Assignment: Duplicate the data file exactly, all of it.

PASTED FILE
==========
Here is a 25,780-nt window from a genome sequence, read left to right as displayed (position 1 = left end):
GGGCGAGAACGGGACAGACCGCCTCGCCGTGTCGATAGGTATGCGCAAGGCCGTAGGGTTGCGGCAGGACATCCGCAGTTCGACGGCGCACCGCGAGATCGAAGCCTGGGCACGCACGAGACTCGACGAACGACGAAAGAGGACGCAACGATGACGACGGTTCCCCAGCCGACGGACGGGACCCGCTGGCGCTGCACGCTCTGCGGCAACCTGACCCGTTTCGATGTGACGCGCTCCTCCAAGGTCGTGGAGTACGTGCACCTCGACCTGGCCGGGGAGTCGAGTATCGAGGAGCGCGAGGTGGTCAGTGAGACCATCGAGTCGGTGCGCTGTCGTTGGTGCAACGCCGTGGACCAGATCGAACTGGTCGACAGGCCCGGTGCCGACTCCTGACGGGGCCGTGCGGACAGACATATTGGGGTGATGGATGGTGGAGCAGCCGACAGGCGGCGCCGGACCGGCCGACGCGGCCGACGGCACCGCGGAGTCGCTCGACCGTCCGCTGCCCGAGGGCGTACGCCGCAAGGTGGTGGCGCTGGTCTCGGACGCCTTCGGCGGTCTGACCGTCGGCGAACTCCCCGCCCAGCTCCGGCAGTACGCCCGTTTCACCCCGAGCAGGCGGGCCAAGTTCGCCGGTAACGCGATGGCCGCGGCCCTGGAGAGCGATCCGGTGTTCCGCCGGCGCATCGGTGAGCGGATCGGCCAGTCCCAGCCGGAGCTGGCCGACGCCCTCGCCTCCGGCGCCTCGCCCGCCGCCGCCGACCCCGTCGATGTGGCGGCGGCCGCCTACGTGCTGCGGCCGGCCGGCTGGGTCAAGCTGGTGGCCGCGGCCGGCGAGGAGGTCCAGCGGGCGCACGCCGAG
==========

Here is a 25,780-nt window from a genome sequence, read left to right as displayed (position 1 = left end):
GGGCGAGAACGGGACAGACCGCCTCGCCGTGTCGATAGGTATGCGCAAGGCCGTAGGGTTGCGGCAGGACATCCGCAGTTCGACGGCGCACCGCGAGATCGAAGCCTGGGCACGCACGAGACTCGACGAACGACGAAAGAGGACGCAACGATGACGACGGTTCCCCAGCCGACGGACGGGACCCGCTGGCGCTGCACGCTCTGCGGCAACCTGACCCGTTTCGATGTGACGCGCTCCTCCAAGGTCGTGGAGTACGTGCACCTCGACCTGGCCGGGGAGTCGAGTATCGAGGAGCGCGAGGTGGTCAGTGAGACCATCGAGTCGGTGCGCTGTCGTTGGTGCAACGCCGTGGACCAGATCGAACTGGTCGACAGGCCCGGTGCCGACTCCTGACGGGGCCGTGCGGACAGACATATTGGGGTGATGGATGGTGGAGCAGCCGACAGGCGGCGCCGGACCGGCCGACGCGGCCGACGGCACCGCGGAGTCGCTCGACCGTCCGCTGCCCGAGGGCGTACGCCGCAAGGTGGTGGCGCTGGTCTCGGACGCCTTCGGCGGTCTGACCGTCGGCGAACTCCCCGCCCAGCTCCGGCAGTACGCCCGTTTCACCCCGAGCAGGCGGGCCAAGTTCGCCGGTAACGCGATGGCCGCGGCCCTGGAGAGCGATCCGGTGTTCCGCCGGCGCATCGGTGAGCGGATCGGCCAGTCCCAGCCGGAGCTGGCCGACGCCCTCGCCTCCGGCGCCTCGCCCGCCGCCGCCGACCCCGTCGATGTGGCGGCGGCCGCCTACGTGCTGCGGCCGGCCGGCTGGGTCAAGCTGGTGGCCGCGGCCGGCGAGGAGGTCCAGCGGGCGCACGCCGAG